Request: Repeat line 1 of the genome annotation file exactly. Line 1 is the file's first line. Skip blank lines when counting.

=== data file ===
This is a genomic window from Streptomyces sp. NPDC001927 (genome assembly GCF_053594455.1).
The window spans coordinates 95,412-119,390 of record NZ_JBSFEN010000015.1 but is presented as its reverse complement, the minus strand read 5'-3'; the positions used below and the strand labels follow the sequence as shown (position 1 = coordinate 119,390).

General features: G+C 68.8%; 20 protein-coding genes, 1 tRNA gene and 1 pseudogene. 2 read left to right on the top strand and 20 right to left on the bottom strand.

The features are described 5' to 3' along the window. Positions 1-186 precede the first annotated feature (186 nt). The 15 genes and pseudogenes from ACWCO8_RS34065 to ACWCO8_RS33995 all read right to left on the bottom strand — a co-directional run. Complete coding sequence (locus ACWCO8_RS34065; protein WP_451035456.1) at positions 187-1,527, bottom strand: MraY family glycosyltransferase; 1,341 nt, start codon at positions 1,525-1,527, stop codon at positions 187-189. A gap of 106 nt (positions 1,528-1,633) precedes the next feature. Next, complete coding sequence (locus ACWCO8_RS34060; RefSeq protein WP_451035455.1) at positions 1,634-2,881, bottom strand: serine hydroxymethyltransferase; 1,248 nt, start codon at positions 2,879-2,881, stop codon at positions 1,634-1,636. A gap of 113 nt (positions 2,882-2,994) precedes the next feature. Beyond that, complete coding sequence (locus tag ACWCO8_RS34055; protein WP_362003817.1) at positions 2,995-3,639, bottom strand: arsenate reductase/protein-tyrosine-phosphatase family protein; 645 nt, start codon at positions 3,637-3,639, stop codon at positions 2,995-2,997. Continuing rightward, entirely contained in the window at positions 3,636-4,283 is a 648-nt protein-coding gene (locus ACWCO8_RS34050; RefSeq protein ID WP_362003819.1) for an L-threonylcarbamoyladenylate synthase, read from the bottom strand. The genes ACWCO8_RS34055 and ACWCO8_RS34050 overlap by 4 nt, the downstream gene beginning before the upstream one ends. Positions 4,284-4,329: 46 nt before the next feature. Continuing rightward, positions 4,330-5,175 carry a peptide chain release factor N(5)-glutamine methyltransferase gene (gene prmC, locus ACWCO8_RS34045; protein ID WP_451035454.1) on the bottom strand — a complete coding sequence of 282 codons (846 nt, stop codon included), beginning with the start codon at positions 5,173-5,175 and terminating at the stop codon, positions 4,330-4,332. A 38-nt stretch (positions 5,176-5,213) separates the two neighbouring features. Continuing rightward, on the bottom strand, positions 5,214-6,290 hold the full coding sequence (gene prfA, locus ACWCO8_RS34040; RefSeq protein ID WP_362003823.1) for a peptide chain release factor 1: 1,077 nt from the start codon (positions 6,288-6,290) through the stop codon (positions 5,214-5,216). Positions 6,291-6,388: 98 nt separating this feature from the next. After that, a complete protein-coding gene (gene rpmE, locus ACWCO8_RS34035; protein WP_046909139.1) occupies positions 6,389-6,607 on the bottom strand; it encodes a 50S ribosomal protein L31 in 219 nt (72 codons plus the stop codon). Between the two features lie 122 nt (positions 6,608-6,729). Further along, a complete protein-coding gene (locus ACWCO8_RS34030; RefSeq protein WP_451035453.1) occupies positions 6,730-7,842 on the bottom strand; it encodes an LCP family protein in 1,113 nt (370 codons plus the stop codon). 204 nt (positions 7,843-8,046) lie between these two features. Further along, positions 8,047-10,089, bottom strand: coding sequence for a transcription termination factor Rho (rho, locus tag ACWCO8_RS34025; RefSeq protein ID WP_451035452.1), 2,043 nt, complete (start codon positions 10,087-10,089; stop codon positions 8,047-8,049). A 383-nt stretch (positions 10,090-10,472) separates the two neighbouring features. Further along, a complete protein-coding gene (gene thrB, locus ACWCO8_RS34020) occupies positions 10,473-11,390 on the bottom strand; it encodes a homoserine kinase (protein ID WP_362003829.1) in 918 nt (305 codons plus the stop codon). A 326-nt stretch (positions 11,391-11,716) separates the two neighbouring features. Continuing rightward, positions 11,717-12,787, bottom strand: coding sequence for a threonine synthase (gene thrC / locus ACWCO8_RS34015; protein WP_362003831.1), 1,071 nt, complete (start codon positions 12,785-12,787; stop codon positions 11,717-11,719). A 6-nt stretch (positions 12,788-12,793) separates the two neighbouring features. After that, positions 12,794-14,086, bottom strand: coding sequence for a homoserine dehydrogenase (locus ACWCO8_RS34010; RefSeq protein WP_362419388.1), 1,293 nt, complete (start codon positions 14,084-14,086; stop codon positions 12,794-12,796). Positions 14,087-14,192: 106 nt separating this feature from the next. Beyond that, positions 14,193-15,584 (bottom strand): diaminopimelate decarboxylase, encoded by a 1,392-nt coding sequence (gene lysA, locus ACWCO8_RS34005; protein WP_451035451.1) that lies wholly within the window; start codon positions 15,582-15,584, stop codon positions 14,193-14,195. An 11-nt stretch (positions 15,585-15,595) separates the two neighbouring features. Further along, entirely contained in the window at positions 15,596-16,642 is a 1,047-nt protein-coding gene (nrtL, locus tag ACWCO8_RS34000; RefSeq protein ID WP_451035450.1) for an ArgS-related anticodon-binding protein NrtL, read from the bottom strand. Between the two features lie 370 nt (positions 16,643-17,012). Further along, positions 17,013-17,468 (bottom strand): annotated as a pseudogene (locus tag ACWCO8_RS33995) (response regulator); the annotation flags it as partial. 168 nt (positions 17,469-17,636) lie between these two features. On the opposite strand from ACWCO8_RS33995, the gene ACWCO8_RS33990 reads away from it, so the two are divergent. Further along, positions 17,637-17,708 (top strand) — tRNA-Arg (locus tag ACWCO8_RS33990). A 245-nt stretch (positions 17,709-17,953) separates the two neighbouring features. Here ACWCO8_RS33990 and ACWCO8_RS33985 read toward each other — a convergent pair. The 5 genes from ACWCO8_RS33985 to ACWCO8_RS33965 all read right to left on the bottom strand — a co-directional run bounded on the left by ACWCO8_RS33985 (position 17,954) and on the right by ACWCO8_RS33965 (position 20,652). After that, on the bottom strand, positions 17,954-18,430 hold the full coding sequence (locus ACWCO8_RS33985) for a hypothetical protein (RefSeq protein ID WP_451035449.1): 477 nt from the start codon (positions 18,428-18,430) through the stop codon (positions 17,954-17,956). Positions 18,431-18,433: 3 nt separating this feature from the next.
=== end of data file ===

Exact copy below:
This is a genomic window from Streptomyces sp. NPDC001927 (genome assembly GCF_053594455.1).